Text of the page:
When I was a kid, I went to Shabbat services almost weekly.  And I mean weekly until I graduated from high school.  It was for real.

This was so long ago that we used the old-school black Silverman siddur, the one with Adon Olam on page 162.  Since then I’ve used the Sim Shalom, the pocket Sim Shalom, the ArtScroll (not sure why), the Or Chadash, the Yavneh siddur, the Mishkan Tefilah siddur, and a few in between, including the British siddur that’s used at KI in Brookline.  I like seeing what’s out there.

Circa 1985, before I was a proficient Hebrew reader, I would always read sections of the prayers in English in the Silverman.  Most memorably I would sing the Shma and the V’ahavta with the congregation, and then know to read the next few paragraphs until the end of the prayer (this was also long before it was trendy to sing the Tzitzit paragraph). 

created at: 2011-08-18The language of those intermediate paragraphs is striking- do good, and God will reward you with rainfall in its season and an abundance of crops.  Stray from the mitzvot, and suffer the consequences.  Quid pro quo. 

The second paragraph of the Shma, which we read this week in parashat Ekev, leads to questions I pose to students all the time- if there weren’t any consequences, why bother being good at all?  Is it in our nature to bury our selfish desires, or are we prone to willfulness and disobedience?  To whom are we accountable for our actions?  Are we really at God’s mercy?  Are you sure?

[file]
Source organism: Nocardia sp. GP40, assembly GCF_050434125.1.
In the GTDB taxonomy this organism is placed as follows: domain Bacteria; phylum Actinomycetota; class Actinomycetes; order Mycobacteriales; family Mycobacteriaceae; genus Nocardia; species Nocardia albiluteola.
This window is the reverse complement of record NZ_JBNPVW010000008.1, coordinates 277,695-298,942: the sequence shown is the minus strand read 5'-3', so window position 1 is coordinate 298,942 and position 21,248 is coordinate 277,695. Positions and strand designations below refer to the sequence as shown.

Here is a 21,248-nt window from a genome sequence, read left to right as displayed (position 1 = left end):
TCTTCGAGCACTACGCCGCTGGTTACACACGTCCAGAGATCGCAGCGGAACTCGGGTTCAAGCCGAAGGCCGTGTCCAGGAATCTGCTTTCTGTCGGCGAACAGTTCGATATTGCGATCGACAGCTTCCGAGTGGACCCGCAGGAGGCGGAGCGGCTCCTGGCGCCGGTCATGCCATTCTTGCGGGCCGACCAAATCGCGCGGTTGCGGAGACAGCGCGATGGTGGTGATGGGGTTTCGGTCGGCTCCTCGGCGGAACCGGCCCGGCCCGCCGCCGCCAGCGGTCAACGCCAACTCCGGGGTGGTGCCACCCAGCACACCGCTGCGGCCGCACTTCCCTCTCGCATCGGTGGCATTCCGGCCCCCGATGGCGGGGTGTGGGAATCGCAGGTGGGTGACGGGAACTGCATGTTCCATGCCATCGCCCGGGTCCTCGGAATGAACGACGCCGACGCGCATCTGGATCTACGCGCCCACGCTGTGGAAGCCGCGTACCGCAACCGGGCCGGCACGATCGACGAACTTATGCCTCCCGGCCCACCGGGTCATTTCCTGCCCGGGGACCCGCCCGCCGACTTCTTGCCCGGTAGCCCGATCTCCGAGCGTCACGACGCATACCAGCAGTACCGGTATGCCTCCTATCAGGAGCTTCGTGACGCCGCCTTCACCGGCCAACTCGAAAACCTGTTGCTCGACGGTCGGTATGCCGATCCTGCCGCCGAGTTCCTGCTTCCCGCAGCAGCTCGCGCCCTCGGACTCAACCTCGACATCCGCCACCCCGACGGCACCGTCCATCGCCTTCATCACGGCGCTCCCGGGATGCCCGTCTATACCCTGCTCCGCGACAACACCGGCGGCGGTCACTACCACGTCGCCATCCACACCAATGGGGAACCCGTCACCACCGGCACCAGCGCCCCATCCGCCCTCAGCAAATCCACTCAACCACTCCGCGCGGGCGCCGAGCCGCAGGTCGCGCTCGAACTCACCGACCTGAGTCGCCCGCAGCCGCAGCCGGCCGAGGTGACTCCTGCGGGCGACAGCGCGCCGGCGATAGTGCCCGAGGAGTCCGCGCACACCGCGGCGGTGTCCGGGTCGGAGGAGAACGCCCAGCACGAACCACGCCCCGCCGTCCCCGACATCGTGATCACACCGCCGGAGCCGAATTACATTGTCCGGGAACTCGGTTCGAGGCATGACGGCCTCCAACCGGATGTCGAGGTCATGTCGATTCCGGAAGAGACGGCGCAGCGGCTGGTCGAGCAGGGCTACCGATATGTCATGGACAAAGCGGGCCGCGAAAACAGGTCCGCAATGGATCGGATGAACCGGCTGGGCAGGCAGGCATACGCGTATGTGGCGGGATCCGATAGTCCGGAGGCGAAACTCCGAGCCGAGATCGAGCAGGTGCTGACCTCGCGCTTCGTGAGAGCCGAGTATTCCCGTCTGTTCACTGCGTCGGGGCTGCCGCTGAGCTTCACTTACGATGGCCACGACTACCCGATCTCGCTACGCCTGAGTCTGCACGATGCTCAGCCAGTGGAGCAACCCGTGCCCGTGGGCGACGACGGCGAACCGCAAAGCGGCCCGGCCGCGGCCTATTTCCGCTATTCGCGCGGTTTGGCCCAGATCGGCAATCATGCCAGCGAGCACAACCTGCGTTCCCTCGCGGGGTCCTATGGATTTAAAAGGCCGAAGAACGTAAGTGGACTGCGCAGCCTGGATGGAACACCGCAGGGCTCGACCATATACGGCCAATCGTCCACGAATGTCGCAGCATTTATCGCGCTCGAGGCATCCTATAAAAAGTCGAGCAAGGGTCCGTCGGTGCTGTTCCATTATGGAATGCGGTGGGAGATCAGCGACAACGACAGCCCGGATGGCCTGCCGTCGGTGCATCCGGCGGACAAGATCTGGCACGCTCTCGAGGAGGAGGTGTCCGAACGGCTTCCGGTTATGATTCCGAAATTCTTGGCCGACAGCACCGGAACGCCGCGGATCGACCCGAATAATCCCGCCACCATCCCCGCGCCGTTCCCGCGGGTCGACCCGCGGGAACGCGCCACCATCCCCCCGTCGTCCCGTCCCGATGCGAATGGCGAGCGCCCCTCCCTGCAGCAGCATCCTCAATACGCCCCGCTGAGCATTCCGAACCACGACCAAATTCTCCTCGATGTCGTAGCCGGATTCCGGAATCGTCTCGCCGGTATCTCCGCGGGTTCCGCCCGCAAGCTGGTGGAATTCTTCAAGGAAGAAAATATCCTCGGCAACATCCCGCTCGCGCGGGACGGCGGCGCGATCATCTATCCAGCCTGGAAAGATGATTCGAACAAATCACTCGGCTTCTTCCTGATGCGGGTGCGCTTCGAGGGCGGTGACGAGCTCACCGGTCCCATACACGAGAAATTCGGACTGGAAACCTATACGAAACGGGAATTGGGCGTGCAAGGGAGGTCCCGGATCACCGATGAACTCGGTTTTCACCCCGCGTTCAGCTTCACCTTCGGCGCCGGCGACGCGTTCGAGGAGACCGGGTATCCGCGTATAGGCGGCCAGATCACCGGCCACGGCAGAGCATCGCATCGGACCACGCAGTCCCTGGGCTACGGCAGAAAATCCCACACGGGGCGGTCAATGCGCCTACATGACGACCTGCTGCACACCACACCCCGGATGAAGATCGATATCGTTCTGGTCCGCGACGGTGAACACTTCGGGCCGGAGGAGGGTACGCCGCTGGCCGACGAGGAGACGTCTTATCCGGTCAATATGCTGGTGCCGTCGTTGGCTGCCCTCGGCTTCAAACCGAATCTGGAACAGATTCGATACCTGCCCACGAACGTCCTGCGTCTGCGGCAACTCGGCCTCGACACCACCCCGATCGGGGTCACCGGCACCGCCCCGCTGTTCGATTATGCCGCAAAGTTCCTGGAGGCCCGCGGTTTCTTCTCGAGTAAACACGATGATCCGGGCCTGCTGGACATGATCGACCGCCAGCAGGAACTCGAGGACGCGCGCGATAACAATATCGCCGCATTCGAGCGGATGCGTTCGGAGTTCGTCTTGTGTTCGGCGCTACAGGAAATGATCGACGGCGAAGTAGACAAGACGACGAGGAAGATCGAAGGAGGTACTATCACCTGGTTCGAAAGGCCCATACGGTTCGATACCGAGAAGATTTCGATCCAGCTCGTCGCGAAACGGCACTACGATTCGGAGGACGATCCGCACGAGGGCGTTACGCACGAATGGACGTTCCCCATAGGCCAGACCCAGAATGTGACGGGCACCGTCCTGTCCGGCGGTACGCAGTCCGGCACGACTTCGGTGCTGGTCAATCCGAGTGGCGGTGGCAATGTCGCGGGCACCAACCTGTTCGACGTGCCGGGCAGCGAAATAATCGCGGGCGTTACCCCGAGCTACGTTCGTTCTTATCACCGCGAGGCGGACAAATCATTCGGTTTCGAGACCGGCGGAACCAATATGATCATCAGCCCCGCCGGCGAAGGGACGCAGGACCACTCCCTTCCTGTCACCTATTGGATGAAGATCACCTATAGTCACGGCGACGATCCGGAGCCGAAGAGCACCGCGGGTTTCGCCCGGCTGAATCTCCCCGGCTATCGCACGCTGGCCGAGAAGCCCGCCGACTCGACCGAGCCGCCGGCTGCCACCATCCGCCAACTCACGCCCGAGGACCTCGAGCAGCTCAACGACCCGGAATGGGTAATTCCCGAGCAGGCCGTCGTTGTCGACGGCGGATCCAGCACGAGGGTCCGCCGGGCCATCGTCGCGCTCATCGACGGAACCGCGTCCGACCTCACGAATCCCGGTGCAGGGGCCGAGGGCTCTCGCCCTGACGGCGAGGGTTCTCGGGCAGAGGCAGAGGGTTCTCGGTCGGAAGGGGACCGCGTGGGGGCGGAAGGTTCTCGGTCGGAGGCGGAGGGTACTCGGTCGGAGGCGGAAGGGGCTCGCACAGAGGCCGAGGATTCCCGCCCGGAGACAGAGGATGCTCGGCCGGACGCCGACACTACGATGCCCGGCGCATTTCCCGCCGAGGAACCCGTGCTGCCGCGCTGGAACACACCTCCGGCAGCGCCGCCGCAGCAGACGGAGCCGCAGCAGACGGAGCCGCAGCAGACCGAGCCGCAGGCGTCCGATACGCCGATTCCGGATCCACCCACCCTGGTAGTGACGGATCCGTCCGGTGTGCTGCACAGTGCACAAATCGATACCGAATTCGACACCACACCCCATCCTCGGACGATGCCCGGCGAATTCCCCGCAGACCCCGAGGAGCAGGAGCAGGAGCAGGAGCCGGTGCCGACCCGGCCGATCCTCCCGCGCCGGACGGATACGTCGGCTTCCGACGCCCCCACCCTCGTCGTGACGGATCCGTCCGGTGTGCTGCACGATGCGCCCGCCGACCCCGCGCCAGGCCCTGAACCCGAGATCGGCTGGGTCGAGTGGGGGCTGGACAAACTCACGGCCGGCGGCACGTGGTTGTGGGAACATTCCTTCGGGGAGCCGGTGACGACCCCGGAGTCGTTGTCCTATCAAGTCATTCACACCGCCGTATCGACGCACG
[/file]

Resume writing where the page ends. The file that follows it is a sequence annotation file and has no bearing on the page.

This is indeed the season for contemplating these questionsTisha B’av was not so long ago, thus the memory of the churban habayit (destruction of the Temple) is fresh in our minds.  Whether or not you believe that the destruction and expulsion was due to our immoral and un-mitzvot-y behavior is up to you, but around now it’s worth asking whether or not there just might be something to be said for ethical behavior after all.  Although we’re not quite at Elul it’s never too early to start thinking about teshuva and our small, or large imperfections. 

This week also continues the sequence of the Haftarot of consolation- the second of the seven readings from Isaiah that will carry us to the New Year. 

We are certainly still in need of God bringing us close. Why?

1) We just had a Torah reading about the consequences for being bad, and it’s getting a little intense.

2) The somber notes of Eli Tzion and the kinot, or Perek Gimel of Eicha, are also still hanging in the air. 

3) The high holidays are lurking on the horizon. In less than two weeks, as we enter Elul, the Shofar will begin calling our attention to that fact.

Our existential doubts might just be elevated.

In the midst of this emotion, Isaiah brings us back to a better place.  He writes not only of the Jewish people, but in a rare moment of self-revelation, he writes about his own experience of redemption and consolation.  It is perhaps his most personal writing that we read. 

Despite all the ups and downs of the Israel-God relationship (and it’s very down this time of year), Isaiah assures us that it will in fact, be all right.  Sometime soon, he writes, “gladness and joy shall abide [in Zion], thanksgiving and the sound of music” (Isaiah 51:3).

In a week where we mourn the victims of terror in Southern Israel and comfort their families, this is indeed a Shabbat of consolation for us.  Let it be our prayer that gladness and joy, thanksgiving and music, shall reside in Zion in our days, and for eternity.